Campus Sustainability Office

Biodiversity Loss

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Renowned biologist Edward O. Wilson has stated that the current extinction episode is the human-induced environmental crisis that our descendants will be least likely to forgive us for (Wilson 1984).  And who could blame them? It is an unfortunate legacy to pass on when we could have done much better. Although natural processes can cause species to either adapt or go extinct, human activity within recent years has greatly exasterbated the issue. Consider the Passenger PigeonOnce so abundant that flocks would block out the sun for hours as they migrated, these North American birds (and the second largest flocking animal in the world) were hunted to extinction by 1914. We are currently committing thousands of species per year to extinction, a rate at least 100 (and perhaps 1,000) times the background or baseline rate from 10,000 years ago. We are now in the midst of the sixth extinction of geological time. The last great extinction involved the demise of the dinosaurs 65 million years ago. Three important points are worth noting here:

  1. the current extinction spasm is the only one with a biotic cause, which of course is us
  2. we cannot fix or undo extinctions -- they are forever (Prance and Elias 1977)
  3. we cannot affect past extinctions and should not feel guilty for them, but we do have a responsibility to deal with the consequences of the actions-our actions-that are causing the current extinction episode

Why should we care about extinctions? On purely practical grounds, biological organisms are important resources for  food, medicines, shelter, energy, biotechnology (biomimicry - copying organisms in engineering and design), spirituality, and aesthetics. And yet, we have only documented (much less studied) 2 million of the 30 million non-microbial species believed to exist. (Check out E.O. Wilson's Encyclopedia of Life to view one of the most comprehensive undertakings to date of compiling and allowing access to the wonders of life on Earth.) The potential to derive greater benefits may be tremendous. For example, fewer than 10 percent of Amazonia’s flowering plant species have been examined for their chemical compounds, some of which likely would have applications in food, medicine, or industry. In 1988, less than 6% of Brazilian Amazonia had been cleared; today the number is near 20%.  Other regions are in even worse shape. In Haiti, for example, less than 4% of land is covered by forest, essentially none of it original forest cover (FAO 2010, Haggerty 1989). In Madagascar little more than 5% of the country’s primary forest remains (FAO 2010). How many species were lost in these tropical environments and at what cost and for what benefit? With the high percentage of micro-endemic species in the rainforests and island habitats of the world, many species have surely been lost without being acknowledged, documented, or studied by Western science.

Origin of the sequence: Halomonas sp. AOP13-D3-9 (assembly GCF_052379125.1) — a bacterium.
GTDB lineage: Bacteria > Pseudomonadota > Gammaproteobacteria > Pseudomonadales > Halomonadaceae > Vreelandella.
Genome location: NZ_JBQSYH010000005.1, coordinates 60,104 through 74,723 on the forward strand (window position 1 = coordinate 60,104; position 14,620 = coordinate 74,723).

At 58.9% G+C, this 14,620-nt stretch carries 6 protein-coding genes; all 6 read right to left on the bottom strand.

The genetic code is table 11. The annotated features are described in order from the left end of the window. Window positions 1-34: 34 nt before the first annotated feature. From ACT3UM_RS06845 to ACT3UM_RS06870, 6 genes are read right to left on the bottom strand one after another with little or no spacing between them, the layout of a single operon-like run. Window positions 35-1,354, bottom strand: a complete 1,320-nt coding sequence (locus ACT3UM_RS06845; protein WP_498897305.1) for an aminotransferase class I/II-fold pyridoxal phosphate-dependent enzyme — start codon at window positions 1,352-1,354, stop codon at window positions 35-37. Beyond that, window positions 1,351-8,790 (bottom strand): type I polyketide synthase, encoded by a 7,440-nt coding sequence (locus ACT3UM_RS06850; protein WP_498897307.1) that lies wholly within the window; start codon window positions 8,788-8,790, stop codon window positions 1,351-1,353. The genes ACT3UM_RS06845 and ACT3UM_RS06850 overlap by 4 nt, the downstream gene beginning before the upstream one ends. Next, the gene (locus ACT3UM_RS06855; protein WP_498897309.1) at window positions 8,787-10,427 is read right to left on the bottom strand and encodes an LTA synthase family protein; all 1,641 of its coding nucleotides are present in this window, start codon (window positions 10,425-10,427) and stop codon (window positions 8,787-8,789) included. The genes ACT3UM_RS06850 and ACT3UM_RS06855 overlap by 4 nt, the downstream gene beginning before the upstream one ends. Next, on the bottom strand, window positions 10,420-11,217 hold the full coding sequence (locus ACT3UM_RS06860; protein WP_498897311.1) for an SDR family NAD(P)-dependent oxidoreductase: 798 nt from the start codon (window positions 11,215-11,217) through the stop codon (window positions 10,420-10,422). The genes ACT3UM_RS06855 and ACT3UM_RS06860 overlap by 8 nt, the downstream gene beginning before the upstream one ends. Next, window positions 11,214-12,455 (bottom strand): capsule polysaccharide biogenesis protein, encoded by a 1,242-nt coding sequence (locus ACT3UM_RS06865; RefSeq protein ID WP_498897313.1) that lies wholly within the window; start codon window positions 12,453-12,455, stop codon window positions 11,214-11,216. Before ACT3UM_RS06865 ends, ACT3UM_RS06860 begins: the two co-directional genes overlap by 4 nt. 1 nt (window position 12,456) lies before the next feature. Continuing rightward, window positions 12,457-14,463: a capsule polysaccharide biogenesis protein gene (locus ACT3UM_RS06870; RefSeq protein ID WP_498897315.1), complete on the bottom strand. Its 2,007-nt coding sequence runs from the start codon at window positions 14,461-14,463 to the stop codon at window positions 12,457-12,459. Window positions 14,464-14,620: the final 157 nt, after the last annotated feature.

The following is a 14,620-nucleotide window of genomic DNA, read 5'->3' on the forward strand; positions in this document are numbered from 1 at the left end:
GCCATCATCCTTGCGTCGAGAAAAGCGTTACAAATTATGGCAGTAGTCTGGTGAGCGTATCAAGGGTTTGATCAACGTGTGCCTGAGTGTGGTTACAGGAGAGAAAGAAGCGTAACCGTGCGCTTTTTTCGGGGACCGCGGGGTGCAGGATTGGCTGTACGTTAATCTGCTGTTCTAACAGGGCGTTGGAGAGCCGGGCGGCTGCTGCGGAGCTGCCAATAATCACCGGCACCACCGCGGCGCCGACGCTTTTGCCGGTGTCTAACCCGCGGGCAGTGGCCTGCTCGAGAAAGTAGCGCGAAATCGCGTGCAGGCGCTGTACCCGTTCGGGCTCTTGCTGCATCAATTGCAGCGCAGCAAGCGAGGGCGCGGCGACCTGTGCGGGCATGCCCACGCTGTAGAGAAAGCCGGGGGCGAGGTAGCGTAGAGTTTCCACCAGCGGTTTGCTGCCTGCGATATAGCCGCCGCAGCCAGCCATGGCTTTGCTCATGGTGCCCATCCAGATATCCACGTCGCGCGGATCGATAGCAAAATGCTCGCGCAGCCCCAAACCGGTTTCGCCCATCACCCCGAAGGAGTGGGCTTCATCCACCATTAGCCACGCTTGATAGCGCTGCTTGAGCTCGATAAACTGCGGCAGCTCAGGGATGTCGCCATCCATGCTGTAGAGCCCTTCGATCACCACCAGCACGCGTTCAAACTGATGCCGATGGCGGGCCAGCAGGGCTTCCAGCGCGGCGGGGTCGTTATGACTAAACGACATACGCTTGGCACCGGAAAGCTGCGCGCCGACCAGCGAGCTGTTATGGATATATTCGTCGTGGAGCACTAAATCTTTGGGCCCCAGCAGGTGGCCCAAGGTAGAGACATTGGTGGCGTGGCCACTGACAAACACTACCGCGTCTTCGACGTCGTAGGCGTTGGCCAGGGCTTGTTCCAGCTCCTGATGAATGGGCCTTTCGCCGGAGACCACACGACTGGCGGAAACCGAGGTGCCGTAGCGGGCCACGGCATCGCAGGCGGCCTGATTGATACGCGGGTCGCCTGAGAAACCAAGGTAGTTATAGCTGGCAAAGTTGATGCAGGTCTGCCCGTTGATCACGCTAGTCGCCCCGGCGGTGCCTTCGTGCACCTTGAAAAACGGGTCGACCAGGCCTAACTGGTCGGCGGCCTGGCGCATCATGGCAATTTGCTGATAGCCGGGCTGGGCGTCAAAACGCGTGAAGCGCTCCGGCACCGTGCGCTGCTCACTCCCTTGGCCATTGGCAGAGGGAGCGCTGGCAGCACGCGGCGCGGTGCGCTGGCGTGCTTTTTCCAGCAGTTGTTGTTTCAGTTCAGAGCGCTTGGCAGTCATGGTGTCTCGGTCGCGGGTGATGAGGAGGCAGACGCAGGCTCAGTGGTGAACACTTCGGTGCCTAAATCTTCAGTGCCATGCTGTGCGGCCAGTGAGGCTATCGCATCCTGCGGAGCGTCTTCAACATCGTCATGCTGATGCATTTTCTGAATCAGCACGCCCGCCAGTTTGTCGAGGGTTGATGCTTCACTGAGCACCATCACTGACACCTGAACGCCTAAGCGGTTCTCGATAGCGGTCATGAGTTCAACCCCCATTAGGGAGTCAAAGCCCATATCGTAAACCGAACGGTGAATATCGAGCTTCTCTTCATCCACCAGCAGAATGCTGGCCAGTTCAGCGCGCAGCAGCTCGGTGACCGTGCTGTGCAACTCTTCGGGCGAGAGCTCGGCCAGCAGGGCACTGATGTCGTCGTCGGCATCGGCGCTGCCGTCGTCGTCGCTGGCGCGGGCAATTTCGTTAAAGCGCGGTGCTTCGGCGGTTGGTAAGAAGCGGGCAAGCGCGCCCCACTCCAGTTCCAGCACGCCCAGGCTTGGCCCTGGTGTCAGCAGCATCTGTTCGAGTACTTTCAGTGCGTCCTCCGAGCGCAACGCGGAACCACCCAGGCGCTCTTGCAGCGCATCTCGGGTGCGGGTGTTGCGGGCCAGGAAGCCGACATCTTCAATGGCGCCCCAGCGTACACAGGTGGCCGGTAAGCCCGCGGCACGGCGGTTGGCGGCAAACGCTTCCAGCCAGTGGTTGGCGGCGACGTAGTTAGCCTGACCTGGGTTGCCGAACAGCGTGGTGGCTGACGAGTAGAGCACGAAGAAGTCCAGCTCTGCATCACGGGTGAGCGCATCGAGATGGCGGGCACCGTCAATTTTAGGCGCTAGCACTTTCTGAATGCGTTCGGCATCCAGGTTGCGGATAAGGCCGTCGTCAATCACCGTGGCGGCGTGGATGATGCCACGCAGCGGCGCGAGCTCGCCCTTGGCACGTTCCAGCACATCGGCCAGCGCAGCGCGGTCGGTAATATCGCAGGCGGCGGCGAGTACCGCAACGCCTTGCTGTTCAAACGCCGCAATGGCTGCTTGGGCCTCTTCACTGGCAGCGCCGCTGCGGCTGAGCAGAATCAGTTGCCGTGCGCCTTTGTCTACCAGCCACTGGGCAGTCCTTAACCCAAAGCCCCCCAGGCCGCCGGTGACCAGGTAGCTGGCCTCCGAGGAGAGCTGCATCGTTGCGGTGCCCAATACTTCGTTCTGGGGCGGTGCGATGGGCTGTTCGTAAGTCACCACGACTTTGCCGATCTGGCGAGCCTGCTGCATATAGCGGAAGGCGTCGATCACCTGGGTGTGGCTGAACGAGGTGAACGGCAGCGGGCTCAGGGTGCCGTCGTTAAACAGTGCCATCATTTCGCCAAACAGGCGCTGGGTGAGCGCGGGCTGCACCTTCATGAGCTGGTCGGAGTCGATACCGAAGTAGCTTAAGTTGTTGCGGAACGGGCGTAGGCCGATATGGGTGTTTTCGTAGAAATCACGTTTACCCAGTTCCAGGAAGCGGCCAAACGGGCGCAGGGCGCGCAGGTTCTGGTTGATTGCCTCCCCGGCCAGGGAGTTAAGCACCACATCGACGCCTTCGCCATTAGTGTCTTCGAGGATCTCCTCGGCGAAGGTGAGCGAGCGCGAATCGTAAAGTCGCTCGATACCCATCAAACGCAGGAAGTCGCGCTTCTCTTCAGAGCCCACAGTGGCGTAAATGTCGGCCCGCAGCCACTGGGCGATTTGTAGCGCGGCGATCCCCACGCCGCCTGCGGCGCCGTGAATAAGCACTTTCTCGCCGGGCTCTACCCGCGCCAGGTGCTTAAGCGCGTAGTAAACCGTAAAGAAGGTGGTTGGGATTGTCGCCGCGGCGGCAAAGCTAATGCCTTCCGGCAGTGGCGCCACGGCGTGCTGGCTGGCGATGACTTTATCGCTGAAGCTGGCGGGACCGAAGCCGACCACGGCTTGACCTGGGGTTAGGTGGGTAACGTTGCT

(Learning to protect biodiversity by the United Nations Educational, Scientific, and Cultural Organization (UNESCO))

Yet, as alarming as species extinctions are, they only begin to tell the whole story of biological impoverishment. Huge genetic and ecological casualties occur daily, and the impact such losses will have on the evolutionary processes affecting future biodiversity are incomprehensible.

In less obvious terms, many believe that nature makes us human: we learn from nature, we love and revere it, we exist in and depend on nature. We are deeply a part of our environment and it is a part of us. Wilson put it right in his 1984 book Biophilia where he argued that as living beings we are deeply connected to, and dependent on life’s web in ways that we cannot fully understand. Having evolved in this world, our fitness and quality of life will be compromised if it becomes biologically impoverished and ecologically dysfunctional. He hoped that “…as biological knowledge grows the ethic will shift fundamentally so that everywhere … the fauna and flora of a country will be thought part of the national heritage as important as its art, [and] its language” (Wilson 1984:145).

This is where education must make the case. It is incumbent upon us to educate an aware and concerned citizenry that can act intentionally in the maintenance of biodiversity and the life-supporting processes of Earth’s amazing ecosphere.

For some, the ethic has shifted with technology. There are those that now believe we could and should use genetic engineering to take DNA from preserved specimens (in museums or frozen in the arctic) and combine it with surrogate parents in contemporary species to bring extinct species back to life. Does this mean Jurassic World is a possibility? Likely not. While there are many biological hurdles to overcome, there are challenging moral implications as well. Check out one opinion in this video:


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